Sunday, February 26, 2006

Conditions of the Working Class in Chelsea

THE HEAD OF OUR small group of designers called us to meet late last Friday. To preface this, a fundamental change in how my company produces newsletters has been in the works for months. The original target time for instituting the new system was last summer, with full implementation slated for the fall. Neither occurred. So our group has been in the position, as they say in certain parts of the South, of fixin' to get ready for some months now.

My supervisor told us we are close to reaching an important milestone in the process, and that we are now expected to get this new method going in the summer. For this reason, our boss told my supervisor that we are not to take breaks longer than a few days between Memorial Day and Labor Day.

Because I usually spend 8 days each summer in Las Vegas, this directly curtails my plans. I don't know if 4 days in the form of a very long weekend (like my usual January trip) still would be okay. I imagine I will be pulling my plumage out like an insane parrot if I don't get a decent stretch there, but this does not rule out taking a trip of my usual length in the fall. Las Vegas is supposed to be fantastic in October, though the hotel prices reflect this. (It's dead cheap to stay in July.)

This change screws my supervisor over worse, though, because she is enrolled in graduate school for this fall, which makes the summer the ideal time for her to take an extended vacation. She's linked into enough management duties that taking time off in any season is already a tricky dance. And the way this project is being described, she's gonna need to decompress more than any of us.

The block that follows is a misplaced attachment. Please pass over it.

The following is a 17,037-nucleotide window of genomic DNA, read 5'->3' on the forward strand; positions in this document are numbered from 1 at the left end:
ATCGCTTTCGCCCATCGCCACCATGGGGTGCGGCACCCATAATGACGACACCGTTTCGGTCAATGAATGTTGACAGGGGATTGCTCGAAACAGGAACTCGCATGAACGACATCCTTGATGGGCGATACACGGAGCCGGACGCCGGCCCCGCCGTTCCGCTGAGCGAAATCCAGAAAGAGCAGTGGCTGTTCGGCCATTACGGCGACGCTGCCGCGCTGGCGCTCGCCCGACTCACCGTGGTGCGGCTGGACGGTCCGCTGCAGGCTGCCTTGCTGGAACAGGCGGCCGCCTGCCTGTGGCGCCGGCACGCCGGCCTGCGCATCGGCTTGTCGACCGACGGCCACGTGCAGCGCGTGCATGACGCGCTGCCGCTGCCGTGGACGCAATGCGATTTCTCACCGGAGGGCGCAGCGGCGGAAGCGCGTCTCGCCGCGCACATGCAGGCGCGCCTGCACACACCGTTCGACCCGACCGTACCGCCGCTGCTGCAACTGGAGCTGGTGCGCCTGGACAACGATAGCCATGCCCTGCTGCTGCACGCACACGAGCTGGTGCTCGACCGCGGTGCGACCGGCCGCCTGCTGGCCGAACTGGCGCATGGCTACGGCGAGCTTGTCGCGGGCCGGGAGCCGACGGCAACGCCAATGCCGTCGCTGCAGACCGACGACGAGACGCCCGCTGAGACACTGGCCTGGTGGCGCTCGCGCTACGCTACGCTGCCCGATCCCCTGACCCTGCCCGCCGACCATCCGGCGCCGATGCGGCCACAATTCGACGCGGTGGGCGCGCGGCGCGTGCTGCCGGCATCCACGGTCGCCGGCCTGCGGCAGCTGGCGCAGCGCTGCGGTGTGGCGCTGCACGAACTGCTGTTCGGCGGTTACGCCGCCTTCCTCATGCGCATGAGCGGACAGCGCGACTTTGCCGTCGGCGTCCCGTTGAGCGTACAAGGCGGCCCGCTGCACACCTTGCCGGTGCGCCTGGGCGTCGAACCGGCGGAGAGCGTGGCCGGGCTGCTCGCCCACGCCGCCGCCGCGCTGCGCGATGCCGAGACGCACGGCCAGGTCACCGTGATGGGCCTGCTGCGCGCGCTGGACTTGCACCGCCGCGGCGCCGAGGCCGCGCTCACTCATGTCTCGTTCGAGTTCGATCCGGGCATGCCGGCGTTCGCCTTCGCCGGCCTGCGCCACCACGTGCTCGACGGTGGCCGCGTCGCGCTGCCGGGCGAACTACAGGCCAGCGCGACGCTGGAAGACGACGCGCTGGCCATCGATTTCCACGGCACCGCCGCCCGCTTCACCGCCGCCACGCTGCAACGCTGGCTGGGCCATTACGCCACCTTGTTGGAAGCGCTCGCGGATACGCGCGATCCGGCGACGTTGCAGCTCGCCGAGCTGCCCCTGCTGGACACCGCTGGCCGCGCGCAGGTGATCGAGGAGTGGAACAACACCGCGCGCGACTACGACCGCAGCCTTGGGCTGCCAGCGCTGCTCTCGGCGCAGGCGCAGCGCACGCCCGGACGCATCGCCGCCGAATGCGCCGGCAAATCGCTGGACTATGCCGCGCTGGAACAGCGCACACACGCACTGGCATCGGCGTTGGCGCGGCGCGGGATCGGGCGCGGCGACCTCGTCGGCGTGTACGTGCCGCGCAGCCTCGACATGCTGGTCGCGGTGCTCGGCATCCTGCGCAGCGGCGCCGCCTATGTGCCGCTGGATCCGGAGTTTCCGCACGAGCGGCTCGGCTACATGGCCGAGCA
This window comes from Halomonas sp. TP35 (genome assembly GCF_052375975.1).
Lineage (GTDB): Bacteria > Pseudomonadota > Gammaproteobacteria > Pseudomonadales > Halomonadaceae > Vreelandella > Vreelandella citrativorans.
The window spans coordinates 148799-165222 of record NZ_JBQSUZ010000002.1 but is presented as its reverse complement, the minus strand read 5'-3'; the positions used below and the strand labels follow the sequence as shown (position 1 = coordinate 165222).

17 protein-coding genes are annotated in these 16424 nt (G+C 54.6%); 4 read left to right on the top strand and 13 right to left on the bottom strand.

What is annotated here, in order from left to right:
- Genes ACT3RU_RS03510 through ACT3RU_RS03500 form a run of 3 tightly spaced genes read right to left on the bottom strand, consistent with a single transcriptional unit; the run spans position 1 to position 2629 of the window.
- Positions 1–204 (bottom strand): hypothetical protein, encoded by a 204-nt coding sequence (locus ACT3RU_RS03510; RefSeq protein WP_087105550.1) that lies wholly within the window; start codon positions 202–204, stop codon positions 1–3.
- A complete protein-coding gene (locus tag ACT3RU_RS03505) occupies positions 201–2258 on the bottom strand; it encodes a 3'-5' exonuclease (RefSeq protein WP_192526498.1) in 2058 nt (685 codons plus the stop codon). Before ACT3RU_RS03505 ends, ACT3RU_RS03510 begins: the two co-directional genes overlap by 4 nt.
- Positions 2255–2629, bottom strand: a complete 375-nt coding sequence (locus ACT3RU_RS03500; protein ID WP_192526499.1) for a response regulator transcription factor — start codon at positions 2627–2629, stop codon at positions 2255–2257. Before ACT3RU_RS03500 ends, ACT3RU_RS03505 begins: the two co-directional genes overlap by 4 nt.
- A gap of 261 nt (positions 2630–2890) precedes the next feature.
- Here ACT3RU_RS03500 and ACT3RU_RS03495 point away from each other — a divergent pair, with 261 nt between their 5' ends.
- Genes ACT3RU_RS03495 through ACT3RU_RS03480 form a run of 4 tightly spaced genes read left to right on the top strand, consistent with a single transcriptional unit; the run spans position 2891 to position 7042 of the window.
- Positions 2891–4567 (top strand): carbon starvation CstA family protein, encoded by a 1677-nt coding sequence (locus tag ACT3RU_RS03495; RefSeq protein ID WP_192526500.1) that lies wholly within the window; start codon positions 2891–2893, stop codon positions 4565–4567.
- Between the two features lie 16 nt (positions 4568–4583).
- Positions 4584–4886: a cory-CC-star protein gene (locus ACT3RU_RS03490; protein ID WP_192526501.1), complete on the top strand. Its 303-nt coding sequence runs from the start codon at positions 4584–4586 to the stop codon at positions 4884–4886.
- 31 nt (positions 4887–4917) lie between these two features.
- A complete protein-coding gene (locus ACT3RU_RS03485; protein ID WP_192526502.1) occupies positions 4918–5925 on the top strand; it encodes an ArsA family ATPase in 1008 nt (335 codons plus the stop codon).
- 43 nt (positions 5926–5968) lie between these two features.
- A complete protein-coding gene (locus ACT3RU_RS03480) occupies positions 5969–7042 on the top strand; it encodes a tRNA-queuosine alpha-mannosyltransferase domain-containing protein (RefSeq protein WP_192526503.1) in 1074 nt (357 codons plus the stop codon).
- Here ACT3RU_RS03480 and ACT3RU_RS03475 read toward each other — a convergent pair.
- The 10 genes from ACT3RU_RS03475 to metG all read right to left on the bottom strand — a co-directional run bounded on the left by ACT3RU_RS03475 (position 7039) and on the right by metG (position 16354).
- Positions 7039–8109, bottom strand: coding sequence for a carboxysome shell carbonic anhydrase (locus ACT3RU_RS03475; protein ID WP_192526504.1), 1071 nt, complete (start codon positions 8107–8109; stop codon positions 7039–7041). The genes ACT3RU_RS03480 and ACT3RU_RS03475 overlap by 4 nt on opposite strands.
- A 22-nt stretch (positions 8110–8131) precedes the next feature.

What this says to me is that our boss, and perhaps hers as well, are utterly paranoid about the chances of success this new workflow has. My boss is its primary champion, and she stands to lose a fair chunk of credibility (at minimum) if it fails. She can't afford to fail. She is contributing one of two incomes to a six-person family, and at Long Island prices. Four college educations and three marriages down the road, plus a mortgage. So despite the harmony in our little workgroup in doing one another's work when someone's out, the presumption is that any reduction in workforce will jeopardize the entire project.

Situations like this help me realize how free I am from a lot of this heart-killing, stomach-eroding, soul-crushing management bullshit. I can foresee a time when my supervisor completes her degree, begins to shop around her book of work, and leaves for a more creative design position where her new skills will flower more fully and she will make better connections in the graphic design world. Her position might then go to me. I don't know if my current mindset of rejecting the bafflegab of fools is compatible with the ass-backwards methods of my company's management. Of course, they could also go outside the company to recruit a new manager for the department. This is not incompatible with the aforementioned ass-backwardism. But the natural move would be to slot me into her place if she gave notice. I am not sure I want it.